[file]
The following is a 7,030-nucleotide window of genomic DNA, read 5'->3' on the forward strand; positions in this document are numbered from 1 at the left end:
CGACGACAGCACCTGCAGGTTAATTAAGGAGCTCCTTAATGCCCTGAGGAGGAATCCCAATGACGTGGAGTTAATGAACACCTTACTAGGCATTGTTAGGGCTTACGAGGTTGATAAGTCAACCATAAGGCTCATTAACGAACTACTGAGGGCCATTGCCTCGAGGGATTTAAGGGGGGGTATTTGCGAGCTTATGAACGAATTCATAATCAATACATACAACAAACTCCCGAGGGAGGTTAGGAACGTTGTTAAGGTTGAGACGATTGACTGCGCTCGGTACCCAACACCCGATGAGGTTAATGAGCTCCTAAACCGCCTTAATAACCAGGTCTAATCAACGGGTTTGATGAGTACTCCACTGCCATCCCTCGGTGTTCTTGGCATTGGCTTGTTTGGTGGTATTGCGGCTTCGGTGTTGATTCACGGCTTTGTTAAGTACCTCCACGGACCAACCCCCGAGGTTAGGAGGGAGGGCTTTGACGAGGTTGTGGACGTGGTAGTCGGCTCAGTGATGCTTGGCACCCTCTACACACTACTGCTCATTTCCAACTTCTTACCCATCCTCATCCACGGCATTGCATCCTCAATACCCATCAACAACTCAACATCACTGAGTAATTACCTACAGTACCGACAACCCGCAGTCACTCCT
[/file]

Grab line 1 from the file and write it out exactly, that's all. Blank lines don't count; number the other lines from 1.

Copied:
The following is a 7,030-nucleotide window of genomic DNA, read 5'->3' on the forward strand; positions in this document are numbered from 1 at the left end: